In Denver, Colorado, a 15-year-old boy buys not only the single but the 8-track of the “Walls And Bridges” album in a similar attempt to impress a girl in the grade ahead. When the attempt fails, he places both single and album in a cardboard box, douses it with gasoline, and sets it on fire in his driveway while his parents are out. This remains his secret until 2009, when he tells the embarrassing story on his blog. The only comment on his post comes from a reader he does not know in Massachusetts, who writes simply: “Been there, dude.”

In Olean, New York, the afternoon DJ on a small AM radio station digs his fingernails into his palms in frustration. The owner of the station — an auto dealer who cultivates a resemblance to John Wayne in style and manner — has just told him that, Top Ten song be damned, the DJ is not to play that filthy “puss-say, puss-say” song on his radio station if he, the DJ, wants to stay employed.

In Gainesville, Florida, the soothing, balmy production qualities of “#9 Dream” provide a measure of psychic relief to a roller-rink owner behind on his debts and slowly surrendering to cocaine-induced psychosis. On Saturday, Feb. 22, he orders his DJ at gunpoint to play nothing but “#9 Dream” for the entire night. That night the rink empties early; on Tuesday it is closed; the following Monday, it is under new management.

In Brooklyn, a young man with his long hair suppressed by a hairnet takes a breather from kneading dough, which he does eight hours a day on the counter underneath the radio. Three years previously, he’d been a committed Marxist and revolutionary with a fondness for John & Yoko’s sloganeering “Some Time In New York City” album. Today, he is working in a bakery and considering going back for his master’s, while his onetime hero has returned to recording escapist pop for the masses. He shakes his head and thinks, not for the first time, that nobody told him there’d be days like these.

In Wichita Falls, Texas, a nine-year-old boy receives a copy of the single as a birthday present from his slightly dotty aunt, who has no idea what to give him and decides that a song with the number nine in it must be right for the occasion. Something about it lights a fire within him for pop music; he listens to the record each day until his mother is sick of it, then turns on his little transistor radio in hopes of hearing it again. In 2012, when the boy is lead guitarist in one of America’s most popular rock bands, the first thing he plays when he plugs in for soundcheck every afternoon is the melody of “#9 Dream.” He has never explained this to his bandmates. But — with pop music in their own DNA — they understand anyway.

Encore Performances: Bleu, blanc et rouge.

I used to have a quiet blog where I would hold forth on anything and everything. It’s gone now, but I still have the content, and every so often I’ll repost something that holds up over time.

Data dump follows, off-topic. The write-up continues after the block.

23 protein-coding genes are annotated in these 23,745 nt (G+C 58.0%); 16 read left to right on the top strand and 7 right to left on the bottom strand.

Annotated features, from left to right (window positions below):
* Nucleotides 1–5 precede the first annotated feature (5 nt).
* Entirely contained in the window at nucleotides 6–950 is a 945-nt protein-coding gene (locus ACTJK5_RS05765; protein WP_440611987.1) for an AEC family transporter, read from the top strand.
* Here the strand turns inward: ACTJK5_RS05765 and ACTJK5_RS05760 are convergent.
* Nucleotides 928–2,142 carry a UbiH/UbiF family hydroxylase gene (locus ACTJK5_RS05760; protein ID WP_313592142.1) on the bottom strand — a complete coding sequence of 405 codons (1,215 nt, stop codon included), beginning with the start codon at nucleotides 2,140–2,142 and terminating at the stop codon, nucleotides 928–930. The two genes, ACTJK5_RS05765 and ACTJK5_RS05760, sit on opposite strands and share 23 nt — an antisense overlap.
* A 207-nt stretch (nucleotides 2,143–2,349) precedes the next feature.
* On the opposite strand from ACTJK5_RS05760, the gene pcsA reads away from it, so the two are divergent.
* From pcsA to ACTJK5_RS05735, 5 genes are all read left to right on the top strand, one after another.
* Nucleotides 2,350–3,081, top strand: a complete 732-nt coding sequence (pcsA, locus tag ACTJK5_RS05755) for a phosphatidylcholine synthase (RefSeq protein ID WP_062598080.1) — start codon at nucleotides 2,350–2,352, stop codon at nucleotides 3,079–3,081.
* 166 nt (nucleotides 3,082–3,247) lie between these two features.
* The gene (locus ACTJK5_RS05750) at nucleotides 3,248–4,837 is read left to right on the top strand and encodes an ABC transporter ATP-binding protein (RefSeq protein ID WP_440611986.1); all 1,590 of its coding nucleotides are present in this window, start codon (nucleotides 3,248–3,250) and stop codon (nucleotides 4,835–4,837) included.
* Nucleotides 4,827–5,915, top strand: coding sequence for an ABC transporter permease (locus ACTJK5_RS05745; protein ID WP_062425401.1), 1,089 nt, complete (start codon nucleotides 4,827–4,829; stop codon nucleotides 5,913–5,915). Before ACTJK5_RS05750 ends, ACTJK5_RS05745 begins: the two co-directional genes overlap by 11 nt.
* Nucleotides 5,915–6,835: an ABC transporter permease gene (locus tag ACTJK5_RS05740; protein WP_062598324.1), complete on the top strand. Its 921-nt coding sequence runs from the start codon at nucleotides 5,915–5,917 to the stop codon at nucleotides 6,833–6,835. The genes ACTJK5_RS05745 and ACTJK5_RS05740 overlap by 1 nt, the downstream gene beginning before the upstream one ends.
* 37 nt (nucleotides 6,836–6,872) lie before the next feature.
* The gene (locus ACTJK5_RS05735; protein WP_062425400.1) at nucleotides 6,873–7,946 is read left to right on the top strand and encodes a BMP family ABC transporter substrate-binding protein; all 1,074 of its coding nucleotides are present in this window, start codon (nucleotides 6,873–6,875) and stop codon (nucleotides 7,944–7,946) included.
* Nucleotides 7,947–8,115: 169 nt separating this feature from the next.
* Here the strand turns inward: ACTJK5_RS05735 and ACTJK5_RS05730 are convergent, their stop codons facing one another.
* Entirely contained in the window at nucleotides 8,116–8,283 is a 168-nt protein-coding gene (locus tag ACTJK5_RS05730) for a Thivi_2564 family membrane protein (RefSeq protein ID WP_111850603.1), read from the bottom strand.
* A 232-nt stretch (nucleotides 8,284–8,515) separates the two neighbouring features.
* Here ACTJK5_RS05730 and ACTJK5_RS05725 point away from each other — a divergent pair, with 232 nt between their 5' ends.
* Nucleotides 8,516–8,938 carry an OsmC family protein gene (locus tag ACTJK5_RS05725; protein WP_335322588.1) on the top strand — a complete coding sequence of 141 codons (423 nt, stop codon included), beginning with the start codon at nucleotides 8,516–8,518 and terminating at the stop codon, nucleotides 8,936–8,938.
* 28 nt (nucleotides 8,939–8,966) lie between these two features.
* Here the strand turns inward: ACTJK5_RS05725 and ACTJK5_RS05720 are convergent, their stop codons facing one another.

The following post, written in June 2008, is presented in slightly updated form in memory of Gary Carter and the equipe for which he shone.

 

I totally shoulda bought this T-shirt.

I found it in the racks of the gift shop at the Charles M. Schulz Museum and Research Center in Santa Rosa, Calif., while mucking around waiting for the museum to open.

I took a pass because it was much too small for me, and I’m moving past the point in my life (I think) where I accumulate essentially useless stuff just because it’s cool.

What we have here is Charlie Brown — wearing the “MANAGER” T-shirt that occasionally replaced his familiar zig-zag getup — voicing his support for the Montreal Expos.

What makes this great, for my baseball-illiterate readers, is that the Expos were one of baseball’s all-time snakebitten teams.
They scraped into the postseason once, in 1981, only to lose on a ninth-inning home run in the deciding game of their playoff series.
They racked up baseball’s best record in 1994, then lost their best shot at a World Series title to the players’ strike.
And in 2003, with the Expos in an unlikely playoff hunt, Major League Baseball — which owned the financially struggling team — decided to save money and not call up players from the minor leagues for the traditional end-of-season push.

That pretty much killed the city’s remaining interest in its team, which was already playing one-quarter of its home games in Puerto Rico as a marketing move.
The Expos left Montreal for Washington, D.C., after the 2004 season.

MLB’s choice to manage the Expos during their ward-of-the-state final years was Frank Robinson. He was, in most respects, the right man for the job — a hard-nosed baseball veteran with little to lose.

But this T-shirt made me think:
Maybe a better choice for manager would have been someone who was used to being kicked in the junk again and again.
Someone who had learned years before to get nothing and like it.

Someone who would have seen the bright side — the tiny glimmer of hope — in the fifth pitching change of the day in a temporary home stadium in a foreign country.

Someone who would have been perfectly used to 95 losses a year, and for whom 67 wins would have been an unimaginable carnival of joy.

Someone who would have welcomed the chance to manage in a sterile, dimly-lit dome, because it meant his players could not embarrass him by planting trees and shrubs all over the field.

Someone who would not have been afraid to give Joe Shlabotnik regular work in right.